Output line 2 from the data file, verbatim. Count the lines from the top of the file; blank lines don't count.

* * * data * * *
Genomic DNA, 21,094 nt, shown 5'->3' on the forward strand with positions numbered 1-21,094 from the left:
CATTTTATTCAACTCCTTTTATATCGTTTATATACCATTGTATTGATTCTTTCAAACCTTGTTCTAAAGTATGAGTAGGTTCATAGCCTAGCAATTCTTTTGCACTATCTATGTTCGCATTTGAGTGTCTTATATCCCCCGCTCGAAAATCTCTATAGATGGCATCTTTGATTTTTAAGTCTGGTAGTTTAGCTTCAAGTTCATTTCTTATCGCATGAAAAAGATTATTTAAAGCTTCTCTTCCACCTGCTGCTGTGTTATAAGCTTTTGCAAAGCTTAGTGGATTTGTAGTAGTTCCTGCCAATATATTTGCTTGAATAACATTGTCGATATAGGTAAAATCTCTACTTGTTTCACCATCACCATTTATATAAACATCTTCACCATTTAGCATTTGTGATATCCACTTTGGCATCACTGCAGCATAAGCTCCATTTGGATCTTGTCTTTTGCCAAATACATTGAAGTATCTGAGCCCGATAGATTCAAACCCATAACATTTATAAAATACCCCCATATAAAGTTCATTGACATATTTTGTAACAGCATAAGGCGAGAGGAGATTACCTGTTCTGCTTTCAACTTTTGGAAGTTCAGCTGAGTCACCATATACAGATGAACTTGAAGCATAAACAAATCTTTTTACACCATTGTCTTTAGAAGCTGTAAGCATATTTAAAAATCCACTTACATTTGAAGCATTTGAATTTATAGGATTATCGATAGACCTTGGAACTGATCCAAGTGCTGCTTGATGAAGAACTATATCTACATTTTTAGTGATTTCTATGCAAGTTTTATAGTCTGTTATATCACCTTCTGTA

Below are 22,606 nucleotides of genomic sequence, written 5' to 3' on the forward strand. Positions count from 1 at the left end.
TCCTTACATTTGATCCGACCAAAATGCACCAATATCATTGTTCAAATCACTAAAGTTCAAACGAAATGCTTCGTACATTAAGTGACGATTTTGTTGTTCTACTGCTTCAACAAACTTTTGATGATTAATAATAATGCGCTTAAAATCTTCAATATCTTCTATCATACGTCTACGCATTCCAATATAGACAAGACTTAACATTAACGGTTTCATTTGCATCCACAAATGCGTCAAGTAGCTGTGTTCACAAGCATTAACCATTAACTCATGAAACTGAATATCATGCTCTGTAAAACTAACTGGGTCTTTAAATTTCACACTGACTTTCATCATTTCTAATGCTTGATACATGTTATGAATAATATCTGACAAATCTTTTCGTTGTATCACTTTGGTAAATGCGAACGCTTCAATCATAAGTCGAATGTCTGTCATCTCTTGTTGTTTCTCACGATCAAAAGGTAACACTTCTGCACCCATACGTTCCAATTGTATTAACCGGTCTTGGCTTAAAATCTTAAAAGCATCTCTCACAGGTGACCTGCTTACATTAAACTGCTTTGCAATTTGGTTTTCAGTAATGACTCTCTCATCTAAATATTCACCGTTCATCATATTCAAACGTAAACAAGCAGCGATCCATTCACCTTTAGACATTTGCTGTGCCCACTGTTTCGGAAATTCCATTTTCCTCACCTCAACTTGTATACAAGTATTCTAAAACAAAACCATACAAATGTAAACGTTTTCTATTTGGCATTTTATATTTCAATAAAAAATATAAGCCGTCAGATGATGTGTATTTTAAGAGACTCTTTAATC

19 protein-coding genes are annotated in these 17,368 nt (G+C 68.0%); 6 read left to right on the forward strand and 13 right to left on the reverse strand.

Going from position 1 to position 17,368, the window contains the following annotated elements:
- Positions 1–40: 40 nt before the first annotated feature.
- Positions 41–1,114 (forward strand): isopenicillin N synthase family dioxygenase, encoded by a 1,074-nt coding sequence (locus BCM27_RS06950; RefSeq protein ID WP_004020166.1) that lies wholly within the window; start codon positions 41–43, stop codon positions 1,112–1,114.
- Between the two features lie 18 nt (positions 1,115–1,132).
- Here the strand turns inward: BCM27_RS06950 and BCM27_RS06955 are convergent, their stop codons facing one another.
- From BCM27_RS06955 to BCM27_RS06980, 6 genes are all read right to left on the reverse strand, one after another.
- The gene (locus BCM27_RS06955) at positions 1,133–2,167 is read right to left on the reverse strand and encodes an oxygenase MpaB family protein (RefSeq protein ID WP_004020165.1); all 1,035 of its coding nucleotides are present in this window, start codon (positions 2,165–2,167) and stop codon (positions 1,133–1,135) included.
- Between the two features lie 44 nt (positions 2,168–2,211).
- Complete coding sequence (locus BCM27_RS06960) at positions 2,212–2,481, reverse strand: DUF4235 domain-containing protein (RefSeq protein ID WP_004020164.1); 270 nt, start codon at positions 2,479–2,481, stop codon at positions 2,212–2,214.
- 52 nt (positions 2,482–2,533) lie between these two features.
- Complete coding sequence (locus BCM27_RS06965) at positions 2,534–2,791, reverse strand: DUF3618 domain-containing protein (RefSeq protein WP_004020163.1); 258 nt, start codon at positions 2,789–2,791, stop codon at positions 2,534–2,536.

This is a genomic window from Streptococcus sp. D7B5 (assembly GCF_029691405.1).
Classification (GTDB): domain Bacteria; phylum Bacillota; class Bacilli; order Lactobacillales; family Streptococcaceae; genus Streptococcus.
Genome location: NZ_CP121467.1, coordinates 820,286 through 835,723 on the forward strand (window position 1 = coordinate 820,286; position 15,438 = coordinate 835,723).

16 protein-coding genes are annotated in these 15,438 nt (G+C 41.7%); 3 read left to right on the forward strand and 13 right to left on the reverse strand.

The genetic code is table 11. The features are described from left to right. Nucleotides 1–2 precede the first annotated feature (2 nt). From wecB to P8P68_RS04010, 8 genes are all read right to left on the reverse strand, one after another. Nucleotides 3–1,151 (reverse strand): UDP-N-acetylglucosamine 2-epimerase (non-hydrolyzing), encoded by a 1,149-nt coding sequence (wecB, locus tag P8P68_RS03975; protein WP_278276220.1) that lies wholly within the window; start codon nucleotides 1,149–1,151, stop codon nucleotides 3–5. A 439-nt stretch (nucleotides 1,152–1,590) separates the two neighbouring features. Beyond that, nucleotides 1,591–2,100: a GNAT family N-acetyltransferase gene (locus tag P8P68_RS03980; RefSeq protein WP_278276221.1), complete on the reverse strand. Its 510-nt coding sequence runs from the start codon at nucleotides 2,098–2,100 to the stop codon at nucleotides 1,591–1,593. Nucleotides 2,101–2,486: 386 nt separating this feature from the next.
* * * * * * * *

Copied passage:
CATTTTATTCAACTCCTTTTATATCGTTTATATACCATTGTATTGATTCTTTCAAACCTTGTTCTAAAGTATGAGTAGGTTCATAGCCTAGCAATTCTTTTGCACTATCTATGTTCGCATTTGAGTGTCTTATATCCCCCGCTCGAAAATCTCTATAGATGGCATCTTTGATTTTTAAGTCTGGTAGTTTAGCTTCAAGTTCATTTCTTATCGCATGAAAAAGATTATTTAAAGCTTCTCTTCCACCTGCTGCTGTGTTATAAGCTTTTGCAAAGCTTAGTGGATTTGTAGTAGTTCCTGCCAATATATTTGCTTGAATAACATTGTCGATATAGGTAAAATCTCTACTTGTTTCACCATCACCATTTATATAAACATCTTCACCATTTAGCATTTGTGATATCCACTTTGGCATCACTGCAGCATAAGCTCCATTTGGATCTTGTCTTTTGCCAAATACATTGAAGTATCTGAGCCCGATAGATTCAAACCCATAACATTTATAAAATACCCCCATATAAAGTTCATTGACATATTTTGTAACAGCATAAGGCGAGAGGAGATTACCTGTTCTGCTTTCAACTTTTGGAAGTTCAGCTGAGTCACCATATACAGATGAACTTGAAGCATAAACAAATCTTTTTACACCATTGTCTTTAGAAGCTGTAAGCATATTTAAAAATCCACTTACATTTGAAGCATTTGAATTTATAGGATTATCGATAGACCTTGGAACTGATCCAAGTGCTGCTTGATGAAGAACTATATCTACATTTTTAGTGATTTCTATGCAAGTTTTATAGTCTGTTATATCACCTTCTGTA